Energy-rich countries increasingly expect opportunities for their local industry and labour to participate in oil and gas-related activities. Wherever we have an active presence, our aim is to contribute to local content in our operations by developing skills and opportunities.
Hiring and buying goods and services locally is an effective way of generating local content and contributing to development. It has a direct impact on the local economy, creates jobs, and builds and enhances local capacity and capabilities. We strive to continuously search for opportunities to work with our host country partners to develop sustainable local enterprises that meet our expectations and requirements.
Investing in local content helps us to mitigate risks, while enhancing the benefits to both our business and the societies in which we operate. Ultimately, we believe it helps to drive efficiency, reduce costs and improve project execution.
Building local content worldwide
We aim to recruit locally, offer a safe working environment to all of our employees and provide attractive training opportunities that build local capacity and skills. In non-OECD countries in particular, we are working to achieve a higher proportion of national staff, including at management level.
Throughout the Statoil group, we have an ambition to increase the proportion of non-Norwegians. For our workforce as a whole, and among staff in management positions, this proportion was 18 % in 2011. The proportion of non-Norwegians among new hires was 42% in 2011. Statoil Fuel & Retail, whose workforce is largely non-Norwegian, is not included in these figures
We support training and competence-building in close dialogue with relevant authorities and local partners in many countries, including Brazil, Canada, Nigeria and Russia. In Angola, we are helping the Ministry of Education to build a safety centre and HSE training programme at the Institute for the Petroleum Industry (Instituto Nacional de Petróleos). Our contribution is focused on delivering training equipment and advising teachers on HSE management and risk assessment.
Local procurement and supplier development globally
In general, we aim to promote local sourcing and look for opportunities to support sustainable and competitive enterprises.
For example, in support of our offshore operations in eastern Canada, we are endeavouring to operationalise the principle that first consideration should be given to local personnel and businesses and to goods manufactured in Newfoundland and Labrador, where such goods and services are competitive in terms of fair market price, quality, and delivery. We monitor and report on these activities annually in order to meet our regulatory responsibilities. While this is done in part to meet local requirements, we will continue to demonstrate our commitment to local value creation and the sharing of benefits in the communities in which we operate.
We are also making efforts to increase local purchase of goods and services in our operations in non-OECD countries. In 2011, we spent an estimated NOK 9.8 billion on goods and services from companies based in non-OECD countries, up from NOK 4 billion in the previous year.
To achieve our goal of increasing local procurement, we support capacity-building initiatives and invest in local enterprises - including in Brazil, Nigeria and north-west Russia - in order to provide them with the skills and expertise, standards and certifications they need to compete successfully and work in the oil and gas industry.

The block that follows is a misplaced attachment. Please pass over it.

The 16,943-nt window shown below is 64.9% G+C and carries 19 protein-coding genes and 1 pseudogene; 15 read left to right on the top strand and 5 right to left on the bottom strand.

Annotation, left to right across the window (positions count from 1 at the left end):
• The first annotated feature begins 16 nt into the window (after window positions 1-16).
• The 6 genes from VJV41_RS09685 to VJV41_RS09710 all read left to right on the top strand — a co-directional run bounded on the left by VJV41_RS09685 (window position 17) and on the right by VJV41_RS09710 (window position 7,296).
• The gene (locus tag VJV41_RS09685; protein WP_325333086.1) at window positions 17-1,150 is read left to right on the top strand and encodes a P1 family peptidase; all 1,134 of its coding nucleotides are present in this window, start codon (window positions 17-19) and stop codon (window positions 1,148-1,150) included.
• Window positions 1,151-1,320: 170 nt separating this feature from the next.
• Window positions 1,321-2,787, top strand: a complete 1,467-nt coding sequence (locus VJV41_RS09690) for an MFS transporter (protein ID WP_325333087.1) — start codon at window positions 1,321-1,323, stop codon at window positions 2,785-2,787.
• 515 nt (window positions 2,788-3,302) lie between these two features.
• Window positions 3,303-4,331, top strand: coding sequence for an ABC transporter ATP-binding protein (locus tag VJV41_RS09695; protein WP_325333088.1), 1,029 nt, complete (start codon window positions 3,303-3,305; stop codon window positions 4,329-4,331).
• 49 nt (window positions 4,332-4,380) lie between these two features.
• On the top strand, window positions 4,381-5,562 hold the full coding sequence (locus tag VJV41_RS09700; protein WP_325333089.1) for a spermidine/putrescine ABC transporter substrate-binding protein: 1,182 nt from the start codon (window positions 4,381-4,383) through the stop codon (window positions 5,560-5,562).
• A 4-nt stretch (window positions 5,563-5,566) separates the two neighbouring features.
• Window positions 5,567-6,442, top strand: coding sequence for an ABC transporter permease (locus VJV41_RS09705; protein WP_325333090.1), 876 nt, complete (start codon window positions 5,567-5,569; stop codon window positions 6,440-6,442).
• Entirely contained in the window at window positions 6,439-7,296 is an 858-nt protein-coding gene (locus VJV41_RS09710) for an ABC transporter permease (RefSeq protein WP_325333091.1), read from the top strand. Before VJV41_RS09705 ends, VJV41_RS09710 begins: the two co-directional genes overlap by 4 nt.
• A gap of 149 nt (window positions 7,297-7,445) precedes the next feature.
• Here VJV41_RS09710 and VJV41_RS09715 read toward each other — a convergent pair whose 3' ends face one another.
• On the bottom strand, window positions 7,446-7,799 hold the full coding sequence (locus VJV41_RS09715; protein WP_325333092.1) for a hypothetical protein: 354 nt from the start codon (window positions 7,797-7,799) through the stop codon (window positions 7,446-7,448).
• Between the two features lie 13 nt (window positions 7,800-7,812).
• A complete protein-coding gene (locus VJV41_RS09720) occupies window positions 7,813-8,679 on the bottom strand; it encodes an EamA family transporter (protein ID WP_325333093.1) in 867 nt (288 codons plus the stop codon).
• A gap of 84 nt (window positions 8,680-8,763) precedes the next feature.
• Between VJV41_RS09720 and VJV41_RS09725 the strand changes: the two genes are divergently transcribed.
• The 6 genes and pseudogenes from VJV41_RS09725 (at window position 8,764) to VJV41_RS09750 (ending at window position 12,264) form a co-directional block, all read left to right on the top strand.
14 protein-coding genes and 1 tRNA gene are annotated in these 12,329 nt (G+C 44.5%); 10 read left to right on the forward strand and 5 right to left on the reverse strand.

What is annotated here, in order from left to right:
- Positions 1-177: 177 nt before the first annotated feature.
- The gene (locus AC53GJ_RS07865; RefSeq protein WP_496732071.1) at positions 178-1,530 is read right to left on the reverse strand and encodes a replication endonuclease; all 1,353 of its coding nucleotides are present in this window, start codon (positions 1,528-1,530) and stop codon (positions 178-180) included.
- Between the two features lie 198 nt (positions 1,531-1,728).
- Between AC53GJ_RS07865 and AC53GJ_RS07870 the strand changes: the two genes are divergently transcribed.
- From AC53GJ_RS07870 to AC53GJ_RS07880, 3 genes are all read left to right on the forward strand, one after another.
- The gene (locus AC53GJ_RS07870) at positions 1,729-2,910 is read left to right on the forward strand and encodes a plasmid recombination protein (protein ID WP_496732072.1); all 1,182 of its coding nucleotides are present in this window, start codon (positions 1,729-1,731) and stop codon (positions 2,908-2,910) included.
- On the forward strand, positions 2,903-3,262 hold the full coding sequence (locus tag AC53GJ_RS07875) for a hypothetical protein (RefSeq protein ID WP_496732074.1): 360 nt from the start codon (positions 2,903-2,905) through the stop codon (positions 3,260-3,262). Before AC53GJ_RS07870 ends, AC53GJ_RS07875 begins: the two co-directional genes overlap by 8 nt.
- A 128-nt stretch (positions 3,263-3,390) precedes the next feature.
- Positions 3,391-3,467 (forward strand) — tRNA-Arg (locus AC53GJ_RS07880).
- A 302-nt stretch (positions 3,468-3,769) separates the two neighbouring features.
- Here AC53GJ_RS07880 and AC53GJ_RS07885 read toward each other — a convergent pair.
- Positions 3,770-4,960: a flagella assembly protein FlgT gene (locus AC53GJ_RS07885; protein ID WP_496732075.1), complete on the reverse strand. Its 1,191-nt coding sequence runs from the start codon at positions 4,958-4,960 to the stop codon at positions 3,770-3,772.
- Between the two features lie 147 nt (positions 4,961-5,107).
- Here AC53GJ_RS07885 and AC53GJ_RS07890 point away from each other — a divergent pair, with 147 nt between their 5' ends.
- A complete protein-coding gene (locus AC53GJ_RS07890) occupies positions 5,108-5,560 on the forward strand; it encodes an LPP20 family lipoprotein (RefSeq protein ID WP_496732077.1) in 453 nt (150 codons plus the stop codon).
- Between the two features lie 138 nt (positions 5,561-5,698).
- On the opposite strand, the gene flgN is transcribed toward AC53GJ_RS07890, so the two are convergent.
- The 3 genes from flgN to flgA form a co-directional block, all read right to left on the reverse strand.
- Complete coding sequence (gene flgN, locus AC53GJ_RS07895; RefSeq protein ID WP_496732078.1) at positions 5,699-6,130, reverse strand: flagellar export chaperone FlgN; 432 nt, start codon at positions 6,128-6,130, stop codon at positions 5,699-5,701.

Building local content in Norway
We have a long tradition in Norway of contributing to local industrial development and employment generation in support of our operations. A selection of current initiatives that continue this tradition is described below.
We support and have ownership interests in industrial parks and incubators that aim to support the development of competent local suppliers. Over the last decade, we have supported the development of the construction sector in northern Norway, particularly subcontractors in relation to possible infrastructure and oil and gas projects in north-west Russia.
The LOOP programme is Statoil's technology development programme. Statoil's contribution to a project may include financial support, project supervision and control, access to pilot testing, technical expertise and idea tuning, networks, access to third-party capital, and business insight and general advice. The technologies can range from small improvements to game-changing inventions. We initiated 11 LOOP projects and three pre-studies in 2011. In 2010 we initiated five projects. Since the programme started in 1990, 259 projects have been supported and the total grants from Statoil and other interested parties amount to more than NOK 1 billion.
Education and training initiatives
We are contributing to education and training in oil and gas disciplines through our apprenticeship programme, which provides students with practical, on-the-job training at our sites and operating locations. Statoil took on 177 apprentices in 2011, including 53 new apprentices from Norway's three northernmost counties.
Through our Academia Programme we support research and competence-building at Norwegian universities and research institutes. We have bilateral agreements with eight universities and institutions in Norway, and we cooperate with leading international universities.
Attracting the right talents to our industry includes inspiring young people to focus on science and technology. To support this effort, we contribute to initiatives that encourage science education through regional science centres and "Newton Rooms" that communicate science to the public and inspire young people to choose a science education.